Catalog of Holdings

Study Report

Study Number: SJ-113-002-1-1-United States-ICPSR-1990

Subject Area: Anomic Behavior

Bibliographic Citation: School culture, climate and violence: safety in middle schools of Philadelphia public school system, 1990-1994.  [machine-readable data file] / Welsh, Wayne N.  [principal investigator(s)] / Ann Arbor, MI: Inter-university Consortium for Political and Social Research  [distributor].

Originating Archive Number: 2026

Date Accessioned: 8/24/1999

Number of Files Received: 0

Comments: This data set is stored on an ICPSR CD-ROM titled Data on Crime and Community. Data set is also stored on the ICPSR Periodic Release CD-ROM, issued April 1999: PCD99002.

Access Status: Access limited to UW-Madison Campus

Date Ordered: 8/1/1999

Documentation: PDF codebook file, SAS and SPSS statement files.

Abstract: This study was designed to explore school culture and climate and their effects on school disorder, violence, and academic performance on two levels. At the macro level of analysis, this research examined the influences of sociocultural, crime, and school characteristics on aggregate-level school violence and academic performance measures. Here the focus was on understanding community, family, and crime compositional effects on disruption and violence in Philadelphia schools. This level included Census data and crime rates for the Census tracts where the schools were located (local data), as well as for the community of residence of the students (imported data) for all 255 schools within the Philadelphia School District. The second level of analysis, the intermediate level, included all of the variables measured at the macro level, and added school organizational structure and school climate, measured with survey data, as mediating variables. Part 1, Macro-Level Data, contains arrest and offense data and Census characteristics, such as race, poverty level, and household income, for the Census tracts where each of the 255 Philadelphia schools is located and for the Census tracts where the students who attend those schools reside. In addition, this file contains school characteristics, such as number and race of students and teachers, student attendance, average exam scores, and number of suspensions for various reasons. For Part 2, Principal Interview Data, principals from all 42 middle schools in Philadelphia were interviewed on the number of buildings and classrooms in their school, square footage and special features of the school, and security measures. For Part 3, teachers were administered the Effective School Battery survey and asked about their job satisfaction, training opportunities, relationships with principals and parents, participation in school activities, safety measures, and fear of crime at school. In Part 4, students were administered the Effective School Battery survey and asked about their attachment to school, extracurricular activities, attitudes toward teachers and school, academic achievement, and fear of crime at school. Part 5, Student Victimization Data, asked the same students from Part 4 about their victimization experiences, the availability of drugs, and discipline measures at school. It also provides self-reports of theft, assault, drug use, gang membership, and weapon possession at school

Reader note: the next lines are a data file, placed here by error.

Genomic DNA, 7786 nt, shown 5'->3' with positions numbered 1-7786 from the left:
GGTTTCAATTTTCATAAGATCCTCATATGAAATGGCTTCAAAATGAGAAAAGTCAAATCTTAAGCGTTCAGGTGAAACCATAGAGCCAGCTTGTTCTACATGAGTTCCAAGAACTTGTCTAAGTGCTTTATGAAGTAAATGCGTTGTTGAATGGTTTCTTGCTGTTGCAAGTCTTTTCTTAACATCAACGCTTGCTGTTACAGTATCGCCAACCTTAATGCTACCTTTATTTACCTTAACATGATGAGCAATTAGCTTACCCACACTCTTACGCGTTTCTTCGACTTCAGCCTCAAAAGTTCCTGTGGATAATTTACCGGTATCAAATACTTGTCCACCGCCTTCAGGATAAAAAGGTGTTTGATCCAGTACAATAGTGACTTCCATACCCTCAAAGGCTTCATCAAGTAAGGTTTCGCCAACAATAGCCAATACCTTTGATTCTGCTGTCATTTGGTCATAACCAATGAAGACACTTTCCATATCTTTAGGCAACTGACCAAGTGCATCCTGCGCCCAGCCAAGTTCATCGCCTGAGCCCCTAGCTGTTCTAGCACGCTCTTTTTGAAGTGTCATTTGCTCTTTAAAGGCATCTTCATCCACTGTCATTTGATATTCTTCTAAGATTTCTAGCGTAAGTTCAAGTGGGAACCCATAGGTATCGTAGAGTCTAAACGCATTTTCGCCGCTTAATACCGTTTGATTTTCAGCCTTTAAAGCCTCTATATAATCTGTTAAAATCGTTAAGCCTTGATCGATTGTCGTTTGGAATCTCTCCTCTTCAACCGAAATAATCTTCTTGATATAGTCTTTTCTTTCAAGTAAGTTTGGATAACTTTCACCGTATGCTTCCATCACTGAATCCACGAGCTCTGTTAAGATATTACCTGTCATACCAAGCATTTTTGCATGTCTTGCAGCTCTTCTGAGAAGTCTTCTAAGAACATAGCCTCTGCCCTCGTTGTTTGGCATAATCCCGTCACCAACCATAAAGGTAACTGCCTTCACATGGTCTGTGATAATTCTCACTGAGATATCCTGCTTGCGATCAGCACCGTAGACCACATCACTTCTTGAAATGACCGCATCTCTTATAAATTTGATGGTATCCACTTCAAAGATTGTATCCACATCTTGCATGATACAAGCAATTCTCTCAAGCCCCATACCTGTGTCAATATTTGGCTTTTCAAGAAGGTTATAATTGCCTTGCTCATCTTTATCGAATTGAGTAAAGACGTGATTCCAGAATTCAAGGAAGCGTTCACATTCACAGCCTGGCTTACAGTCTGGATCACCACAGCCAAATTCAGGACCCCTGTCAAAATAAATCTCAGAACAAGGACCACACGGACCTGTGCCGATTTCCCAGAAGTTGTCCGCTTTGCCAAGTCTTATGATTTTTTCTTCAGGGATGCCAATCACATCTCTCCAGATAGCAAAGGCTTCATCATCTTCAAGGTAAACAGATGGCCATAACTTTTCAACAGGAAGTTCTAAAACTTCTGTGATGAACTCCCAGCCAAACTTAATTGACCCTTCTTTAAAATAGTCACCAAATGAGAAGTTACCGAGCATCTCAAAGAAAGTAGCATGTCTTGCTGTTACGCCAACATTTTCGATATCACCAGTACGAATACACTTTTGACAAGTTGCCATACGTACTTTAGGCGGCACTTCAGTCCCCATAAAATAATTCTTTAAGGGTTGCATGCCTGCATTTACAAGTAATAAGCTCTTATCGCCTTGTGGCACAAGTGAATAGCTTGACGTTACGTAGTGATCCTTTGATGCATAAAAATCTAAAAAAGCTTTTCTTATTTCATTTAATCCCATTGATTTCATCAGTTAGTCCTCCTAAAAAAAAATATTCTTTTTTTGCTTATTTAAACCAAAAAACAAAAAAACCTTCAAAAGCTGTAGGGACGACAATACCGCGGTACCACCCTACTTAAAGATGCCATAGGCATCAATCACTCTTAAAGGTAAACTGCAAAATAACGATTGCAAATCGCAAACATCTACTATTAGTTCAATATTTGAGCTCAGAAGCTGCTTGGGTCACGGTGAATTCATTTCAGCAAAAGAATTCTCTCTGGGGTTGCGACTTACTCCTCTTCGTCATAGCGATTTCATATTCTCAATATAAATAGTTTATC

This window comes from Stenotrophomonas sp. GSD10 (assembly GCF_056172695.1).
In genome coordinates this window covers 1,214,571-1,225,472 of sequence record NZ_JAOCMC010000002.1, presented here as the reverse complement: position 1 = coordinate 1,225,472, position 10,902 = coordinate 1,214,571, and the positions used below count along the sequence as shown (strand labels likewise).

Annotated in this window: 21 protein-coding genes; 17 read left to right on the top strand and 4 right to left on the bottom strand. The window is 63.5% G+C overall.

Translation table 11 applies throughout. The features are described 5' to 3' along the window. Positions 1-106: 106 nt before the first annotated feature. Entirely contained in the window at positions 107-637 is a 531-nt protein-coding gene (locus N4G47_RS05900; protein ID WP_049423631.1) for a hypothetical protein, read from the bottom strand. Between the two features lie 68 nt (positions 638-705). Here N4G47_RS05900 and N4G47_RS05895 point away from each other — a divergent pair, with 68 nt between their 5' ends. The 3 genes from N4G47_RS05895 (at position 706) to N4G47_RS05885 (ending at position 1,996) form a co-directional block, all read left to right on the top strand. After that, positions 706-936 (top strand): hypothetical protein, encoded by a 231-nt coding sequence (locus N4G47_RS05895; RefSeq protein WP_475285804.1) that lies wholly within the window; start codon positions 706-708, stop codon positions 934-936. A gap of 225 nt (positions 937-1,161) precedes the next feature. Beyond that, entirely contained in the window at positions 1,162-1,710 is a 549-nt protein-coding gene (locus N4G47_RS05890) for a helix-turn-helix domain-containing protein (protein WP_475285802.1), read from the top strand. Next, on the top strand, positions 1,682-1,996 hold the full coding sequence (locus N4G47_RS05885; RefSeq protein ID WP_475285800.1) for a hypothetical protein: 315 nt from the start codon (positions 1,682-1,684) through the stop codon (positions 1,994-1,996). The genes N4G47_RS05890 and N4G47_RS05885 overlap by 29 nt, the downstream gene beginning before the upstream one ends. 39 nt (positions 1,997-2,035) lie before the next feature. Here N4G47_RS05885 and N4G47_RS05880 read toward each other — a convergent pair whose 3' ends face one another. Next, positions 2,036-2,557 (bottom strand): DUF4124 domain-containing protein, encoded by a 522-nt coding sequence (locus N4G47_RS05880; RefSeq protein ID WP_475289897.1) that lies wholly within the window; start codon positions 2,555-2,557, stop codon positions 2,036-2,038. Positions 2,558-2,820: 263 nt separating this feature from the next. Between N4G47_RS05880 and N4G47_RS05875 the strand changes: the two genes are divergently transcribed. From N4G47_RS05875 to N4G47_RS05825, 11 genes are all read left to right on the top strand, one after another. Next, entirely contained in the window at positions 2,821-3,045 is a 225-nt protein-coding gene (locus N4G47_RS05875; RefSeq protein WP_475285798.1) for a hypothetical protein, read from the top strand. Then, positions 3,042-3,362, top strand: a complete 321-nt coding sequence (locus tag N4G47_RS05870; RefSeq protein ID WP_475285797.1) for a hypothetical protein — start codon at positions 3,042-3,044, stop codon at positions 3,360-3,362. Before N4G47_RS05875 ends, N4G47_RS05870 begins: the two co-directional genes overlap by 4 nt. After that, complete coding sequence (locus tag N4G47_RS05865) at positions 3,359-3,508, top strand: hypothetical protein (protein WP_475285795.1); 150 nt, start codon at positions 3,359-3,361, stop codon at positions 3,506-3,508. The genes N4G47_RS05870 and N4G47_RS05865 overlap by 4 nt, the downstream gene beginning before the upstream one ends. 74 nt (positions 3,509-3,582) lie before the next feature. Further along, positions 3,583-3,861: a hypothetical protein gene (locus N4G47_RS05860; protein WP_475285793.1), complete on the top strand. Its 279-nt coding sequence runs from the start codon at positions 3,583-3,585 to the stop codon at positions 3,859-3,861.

Media/File Reports:

ICPSR Direct